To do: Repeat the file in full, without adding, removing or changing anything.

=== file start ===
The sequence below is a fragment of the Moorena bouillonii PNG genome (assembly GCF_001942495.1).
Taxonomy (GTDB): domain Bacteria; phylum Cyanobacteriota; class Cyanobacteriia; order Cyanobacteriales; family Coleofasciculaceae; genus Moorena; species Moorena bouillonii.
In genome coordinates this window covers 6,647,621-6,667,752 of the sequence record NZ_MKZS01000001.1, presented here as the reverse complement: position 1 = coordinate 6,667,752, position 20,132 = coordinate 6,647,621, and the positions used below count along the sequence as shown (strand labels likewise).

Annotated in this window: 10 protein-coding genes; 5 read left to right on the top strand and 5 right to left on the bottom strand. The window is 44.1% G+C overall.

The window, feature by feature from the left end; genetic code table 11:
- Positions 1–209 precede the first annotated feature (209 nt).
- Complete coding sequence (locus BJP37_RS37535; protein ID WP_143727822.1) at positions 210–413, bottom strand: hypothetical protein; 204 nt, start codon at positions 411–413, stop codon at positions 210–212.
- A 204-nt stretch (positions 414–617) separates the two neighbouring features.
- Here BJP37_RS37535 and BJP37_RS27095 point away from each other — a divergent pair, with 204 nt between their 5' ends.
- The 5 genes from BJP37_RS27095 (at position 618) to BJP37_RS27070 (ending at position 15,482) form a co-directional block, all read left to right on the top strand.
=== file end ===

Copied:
The sequence below is a fragment of the Moorena bouillonii PNG genome (assembly GCF_001942495.1).
Taxonomy (GTDB): domain Bacteria; phylum Cyanobacteriota; class Cyanobacteriia; order Cyanobacteriales; family Coleofasciculaceae; genus Moorena; species Moorena bouillonii.
In genome coordinates this window covers 6,647,621-6,667,752 of the sequence record NZ_MKZS01000001.1, presented here as the reverse complement: position 1 = coordinate 6,667,752, position 20,132 = coordinate 6,647,621, and the positions used below count along the sequence as shown (strand labels likewise).

Annotated in this window: 10 protein-coding genes; 5 read left to right on the top strand and 5 right to left on the bottom strand. The window is 44.1% G+C overall.

The window, feature by feature from the left end; genetic code table 11:
- Positions 1–209 precede the first annotated feature (209 nt).
- Complete coding sequence (locus BJP37_RS37535; protein ID WP_143727822.1) at positions 210–413, bottom strand: hypothetical protein; 204 nt, start codon at positions 411–413, stop codon at positions 210–212.
- A 204-nt stretch (positions 414–617) separates the two neighbouring features.
- Here BJP37_RS37535 and BJP37_RS27095 point away from each other — a divergent pair, with 204 nt between their 5' ends.
- The 5 genes from BJP37_RS27095 (at position 618) to BJP37_RS27070 (ending at position 15,482) form a co-directional block, all read left to right on the top strand.